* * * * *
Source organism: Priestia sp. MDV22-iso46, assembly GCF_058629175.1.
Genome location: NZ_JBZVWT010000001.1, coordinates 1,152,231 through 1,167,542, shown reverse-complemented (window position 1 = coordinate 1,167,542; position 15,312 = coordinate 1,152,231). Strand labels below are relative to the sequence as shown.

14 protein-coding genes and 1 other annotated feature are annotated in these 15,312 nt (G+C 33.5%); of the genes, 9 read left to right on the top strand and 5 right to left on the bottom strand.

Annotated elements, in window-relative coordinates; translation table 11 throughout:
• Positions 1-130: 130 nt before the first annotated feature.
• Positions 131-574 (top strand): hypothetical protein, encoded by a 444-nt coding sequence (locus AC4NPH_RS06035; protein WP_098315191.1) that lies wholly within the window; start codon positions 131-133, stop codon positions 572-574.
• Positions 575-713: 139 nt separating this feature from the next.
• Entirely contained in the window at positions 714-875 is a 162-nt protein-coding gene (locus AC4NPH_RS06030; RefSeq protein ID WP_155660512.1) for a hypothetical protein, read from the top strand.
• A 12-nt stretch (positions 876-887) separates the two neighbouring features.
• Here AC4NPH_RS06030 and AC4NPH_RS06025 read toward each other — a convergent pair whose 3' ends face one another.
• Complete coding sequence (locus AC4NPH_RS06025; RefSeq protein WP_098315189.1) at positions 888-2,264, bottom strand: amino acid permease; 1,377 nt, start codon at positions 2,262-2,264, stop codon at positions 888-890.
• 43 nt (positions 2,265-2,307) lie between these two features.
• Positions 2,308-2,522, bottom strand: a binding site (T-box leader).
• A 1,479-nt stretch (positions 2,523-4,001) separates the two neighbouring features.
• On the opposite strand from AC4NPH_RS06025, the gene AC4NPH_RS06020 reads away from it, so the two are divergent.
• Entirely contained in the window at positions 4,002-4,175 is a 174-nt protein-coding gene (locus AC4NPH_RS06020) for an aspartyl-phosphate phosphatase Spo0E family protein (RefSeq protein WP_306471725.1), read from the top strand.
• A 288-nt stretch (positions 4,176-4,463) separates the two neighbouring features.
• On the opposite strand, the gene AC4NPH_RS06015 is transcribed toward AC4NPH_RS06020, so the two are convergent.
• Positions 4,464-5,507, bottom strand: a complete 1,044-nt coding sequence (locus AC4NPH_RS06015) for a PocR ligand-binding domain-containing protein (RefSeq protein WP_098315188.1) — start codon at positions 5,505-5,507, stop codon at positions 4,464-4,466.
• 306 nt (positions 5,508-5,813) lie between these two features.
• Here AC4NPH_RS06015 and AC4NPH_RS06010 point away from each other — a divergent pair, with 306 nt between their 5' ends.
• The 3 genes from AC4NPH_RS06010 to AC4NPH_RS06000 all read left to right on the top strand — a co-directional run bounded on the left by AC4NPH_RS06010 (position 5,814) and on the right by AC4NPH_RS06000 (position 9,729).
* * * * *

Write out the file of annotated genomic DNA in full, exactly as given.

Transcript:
Source organism: Priestia sp. MDV22-iso46, assembly GCF_058629175.1.
Genome location: NZ_JBZVWT010000001.1, coordinates 1,152,231 through 1,167,542, shown reverse-complemented (window position 1 = coordinate 1,167,542; position 15,312 = coordinate 1,152,231). Strand labels below are relative to the sequence as shown.

14 protein-coding genes and 1 other annotated feature are annotated in these 15,312 nt (G+C 33.5%); of the genes, 9 read left to right on the top strand and 5 right to left on the bottom strand.

Annotated elements, in window-relative coordinates; translation table 11 throughout:
• Positions 1-130: 130 nt before the first annotated feature.
• Positions 131-574 (top strand): hypothetical protein, encoded by a 444-nt coding sequence (locus AC4NPH_RS06035; protein WP_098315191.1) that lies wholly within the window; start codon positions 131-133, stop codon positions 572-574.
• Positions 575-713: 139 nt separating this feature from the next.
• Entirely contained in the window at positions 714-875 is a 162-nt protein-coding gene (locus AC4NPH_RS06030; RefSeq protein ID WP_155660512.1) for a hypothetical protein, read from the top strand.
• A 12-nt stretch (positions 876-887) separates the two neighbouring features.
• Here AC4NPH_RS06030 and AC4NPH_RS06025 read toward each other — a convergent pair whose 3' ends face one another.
• Complete coding sequence (locus AC4NPH_RS06025; RefSeq protein WP_098315189.1) at positions 888-2,264, bottom strand: amino acid permease; 1,377 nt, start codon at positions 2,262-2,264, stop codon at positions 888-890.
• 43 nt (positions 2,265-2,307) lie between these two features.
• Positions 2,308-2,522, bottom strand: a binding site (T-box leader).
• A 1,479-nt stretch (positions 2,523-4,001) separates the two neighbouring features.
• On the opposite strand from AC4NPH_RS06025, the gene AC4NPH_RS06020 reads away from it, so the two are divergent.
• Entirely contained in the window at positions 4,002-4,175 is a 174-nt protein-coding gene (locus AC4NPH_RS06020) for an aspartyl-phosphate phosphatase Spo0E family protein (RefSeq protein WP_306471725.1), read from the top strand.
• A 288-nt stretch (positions 4,176-4,463) separates the two neighbouring features.
• On the opposite strand, the gene AC4NPH_RS06015 is transcribed toward AC4NPH_RS06020, so the two are convergent.
• Positions 4,464-5,507, bottom strand: a complete 1,044-nt coding sequence (locus AC4NPH_RS06015) for a PocR ligand-binding domain-containing protein (RefSeq protein WP_098315188.1) — start codon at positions 5,505-5,507, stop codon at positions 4,464-4,466.
• 306 nt (positions 5,508-5,813) lie between these two features.
• Here AC4NPH_RS06015 and AC4NPH_RS06010 point away from each other — a divergent pair, with 306 nt between their 5' ends.
• The 3 genes from AC4NPH_RS06010 to AC4NPH_RS06000 all read left to right on the top strand — a co-directional run bounded on the left by AC4NPH_RS06010 (position 5,814) and on the right by AC4NPH_RS06000 (position 9,729).